• FIG. 4A graphically illustrates a second frequency detection sequence may be used by the first NFC capable device to detect the second NFC capable device according to an exemplary embodiment of the present disclosure;
  • FIG. 4B graphically illustrates a frequency domain representation of the second frequency detection sequence according to an exemplary embodiment of the present disclosure;
  • FIG. 5 is a flowchart of exemplary operational steps for detecting the presence of a NFC capable device within an environment according to an exemplary embodiment of the present disclosure;
  • FIG. 6A illustrates several a priori known responses of various objects to the frequency varying magnetic field according to an exemplary embodiment of the present disclosure;
  • FIG. 6B illustrates several a priori known responses of various objects to the carrier-frequency invariant magnetic field according to an exemplary embodiment of the present disclosure;
  • FIG. 7 is a second flowchart of exemplary operational steps for detecting the presence of a NFC capable device within an environment according to an exemplary embodiment of the present disclosure; and
  • FIG. 8 illustrates a block diagram of a NFC device that may be used to detect a presence of other NFC capable devices according to an exemplary embodiment of the disclosure.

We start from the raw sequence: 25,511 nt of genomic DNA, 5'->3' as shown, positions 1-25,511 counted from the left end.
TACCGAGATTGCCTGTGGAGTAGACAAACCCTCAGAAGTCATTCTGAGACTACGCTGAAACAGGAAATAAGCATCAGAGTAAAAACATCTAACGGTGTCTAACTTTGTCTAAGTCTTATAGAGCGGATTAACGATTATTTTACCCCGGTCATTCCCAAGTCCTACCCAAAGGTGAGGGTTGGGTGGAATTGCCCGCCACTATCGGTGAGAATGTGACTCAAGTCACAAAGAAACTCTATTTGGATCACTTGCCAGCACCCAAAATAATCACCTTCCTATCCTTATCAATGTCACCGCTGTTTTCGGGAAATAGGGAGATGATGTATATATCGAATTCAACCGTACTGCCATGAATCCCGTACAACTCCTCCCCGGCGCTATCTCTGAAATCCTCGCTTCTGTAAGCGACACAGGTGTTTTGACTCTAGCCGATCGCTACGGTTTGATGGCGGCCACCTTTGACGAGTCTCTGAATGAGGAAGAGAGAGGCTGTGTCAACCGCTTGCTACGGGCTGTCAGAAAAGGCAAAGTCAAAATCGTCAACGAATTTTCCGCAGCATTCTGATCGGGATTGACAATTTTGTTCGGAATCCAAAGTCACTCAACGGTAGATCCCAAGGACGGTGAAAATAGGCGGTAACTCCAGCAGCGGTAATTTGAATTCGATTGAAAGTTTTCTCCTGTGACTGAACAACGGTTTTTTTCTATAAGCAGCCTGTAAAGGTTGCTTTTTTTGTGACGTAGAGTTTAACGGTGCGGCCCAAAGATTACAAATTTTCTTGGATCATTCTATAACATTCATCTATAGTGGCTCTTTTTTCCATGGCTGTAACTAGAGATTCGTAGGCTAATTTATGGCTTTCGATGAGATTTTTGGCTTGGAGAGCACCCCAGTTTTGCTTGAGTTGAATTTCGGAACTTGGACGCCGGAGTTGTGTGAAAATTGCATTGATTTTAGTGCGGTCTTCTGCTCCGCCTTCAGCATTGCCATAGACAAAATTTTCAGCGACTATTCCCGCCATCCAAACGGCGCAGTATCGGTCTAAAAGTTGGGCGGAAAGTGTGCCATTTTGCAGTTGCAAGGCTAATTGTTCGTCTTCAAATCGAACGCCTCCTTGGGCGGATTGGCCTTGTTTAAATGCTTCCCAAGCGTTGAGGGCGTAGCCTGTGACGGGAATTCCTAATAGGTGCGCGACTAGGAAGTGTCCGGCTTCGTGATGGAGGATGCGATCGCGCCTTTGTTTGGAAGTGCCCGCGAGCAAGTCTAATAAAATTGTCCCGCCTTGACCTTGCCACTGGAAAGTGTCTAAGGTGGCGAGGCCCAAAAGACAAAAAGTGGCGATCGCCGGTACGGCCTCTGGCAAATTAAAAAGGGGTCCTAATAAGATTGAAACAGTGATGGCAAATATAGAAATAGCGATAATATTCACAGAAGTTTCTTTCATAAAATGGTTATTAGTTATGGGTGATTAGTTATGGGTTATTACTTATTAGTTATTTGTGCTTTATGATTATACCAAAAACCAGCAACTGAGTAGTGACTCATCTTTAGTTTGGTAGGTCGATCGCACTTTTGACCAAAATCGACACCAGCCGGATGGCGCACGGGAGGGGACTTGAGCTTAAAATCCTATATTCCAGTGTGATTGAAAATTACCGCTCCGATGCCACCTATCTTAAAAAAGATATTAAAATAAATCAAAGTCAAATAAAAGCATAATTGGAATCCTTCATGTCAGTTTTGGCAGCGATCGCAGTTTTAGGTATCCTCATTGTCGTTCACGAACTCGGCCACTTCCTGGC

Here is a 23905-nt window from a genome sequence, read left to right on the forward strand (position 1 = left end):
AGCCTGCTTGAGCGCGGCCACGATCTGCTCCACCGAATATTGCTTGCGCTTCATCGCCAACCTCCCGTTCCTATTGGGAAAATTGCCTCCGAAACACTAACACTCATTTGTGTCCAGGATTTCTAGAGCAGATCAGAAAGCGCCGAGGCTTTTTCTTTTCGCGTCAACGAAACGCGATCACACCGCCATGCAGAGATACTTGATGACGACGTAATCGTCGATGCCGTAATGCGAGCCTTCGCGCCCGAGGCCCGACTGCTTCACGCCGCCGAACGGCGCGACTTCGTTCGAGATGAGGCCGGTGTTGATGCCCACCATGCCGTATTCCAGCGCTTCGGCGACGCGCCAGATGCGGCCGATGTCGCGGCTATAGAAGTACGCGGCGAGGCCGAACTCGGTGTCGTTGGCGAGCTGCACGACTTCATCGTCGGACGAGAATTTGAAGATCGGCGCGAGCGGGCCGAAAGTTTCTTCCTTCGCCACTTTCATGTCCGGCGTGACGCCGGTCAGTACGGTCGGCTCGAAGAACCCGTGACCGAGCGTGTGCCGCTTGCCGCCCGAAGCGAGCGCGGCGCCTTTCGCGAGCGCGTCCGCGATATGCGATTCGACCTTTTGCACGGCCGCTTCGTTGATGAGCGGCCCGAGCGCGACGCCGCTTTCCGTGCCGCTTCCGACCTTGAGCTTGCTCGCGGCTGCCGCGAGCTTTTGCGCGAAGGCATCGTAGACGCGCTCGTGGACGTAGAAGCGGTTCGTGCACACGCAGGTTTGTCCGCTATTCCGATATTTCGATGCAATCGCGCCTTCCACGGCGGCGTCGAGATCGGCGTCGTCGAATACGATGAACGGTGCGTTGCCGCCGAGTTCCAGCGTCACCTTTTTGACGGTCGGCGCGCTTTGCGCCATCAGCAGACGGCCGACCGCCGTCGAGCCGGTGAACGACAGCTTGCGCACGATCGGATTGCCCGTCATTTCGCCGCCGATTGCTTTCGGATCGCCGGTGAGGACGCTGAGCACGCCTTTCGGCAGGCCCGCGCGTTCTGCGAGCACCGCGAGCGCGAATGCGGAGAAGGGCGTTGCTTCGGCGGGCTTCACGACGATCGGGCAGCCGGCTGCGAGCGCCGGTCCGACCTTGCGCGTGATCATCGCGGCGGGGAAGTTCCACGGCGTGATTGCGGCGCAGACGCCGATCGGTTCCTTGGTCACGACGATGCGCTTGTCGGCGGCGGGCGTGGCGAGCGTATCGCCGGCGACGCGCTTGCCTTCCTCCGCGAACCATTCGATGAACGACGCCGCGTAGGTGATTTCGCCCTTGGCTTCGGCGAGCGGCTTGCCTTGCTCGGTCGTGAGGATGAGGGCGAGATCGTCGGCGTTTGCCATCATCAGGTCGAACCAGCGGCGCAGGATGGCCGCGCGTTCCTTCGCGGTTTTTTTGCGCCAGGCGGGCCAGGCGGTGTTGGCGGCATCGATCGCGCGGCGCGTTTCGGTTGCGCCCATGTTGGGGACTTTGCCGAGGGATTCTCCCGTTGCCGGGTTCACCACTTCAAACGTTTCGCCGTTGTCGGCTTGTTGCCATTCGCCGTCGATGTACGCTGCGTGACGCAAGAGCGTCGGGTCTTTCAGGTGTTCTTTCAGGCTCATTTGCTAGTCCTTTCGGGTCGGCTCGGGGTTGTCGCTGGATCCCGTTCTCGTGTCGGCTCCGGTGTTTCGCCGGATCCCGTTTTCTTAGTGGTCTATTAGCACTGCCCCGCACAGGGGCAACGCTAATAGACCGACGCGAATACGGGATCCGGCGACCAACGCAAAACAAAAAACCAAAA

• The disclosure will now be described with reference to the accompanying drawings. In the drawings, like reference numbers generally indicate identical, functionally similar, and/or structurally similar elements. The drawing in which an element first appears is indicated by the leftmost digit(s) in the reference number.
  • DETAILED DESCRIPTION OF THE DISCLOSURE
  • The following Detailed Description refers to accompanying drawings to illustrate exemplary embodiments consistent with the disclosure. References in the Detailed Description to “one exemplary embodiment,” “an exemplary embodiment,” “an example exemplary embodiment,” etc., indicate that the exemplary embodiment described may include a particular feature, structure, or characteristic, but every exemplary embodiment may not necessarily include the particular feature, structure, or characteristic. Moreover, such phrases are not necessarily referring to the same exemplary embodiment. Further, when a particular feature, structure, or characteristic is described in connection with an exemplary embodiment, it is within the knowledge of those skilled in the relevant art(s) to affect such feature, structure, or characteristic in connection with other exemplary embodiments whether or not explicitly described.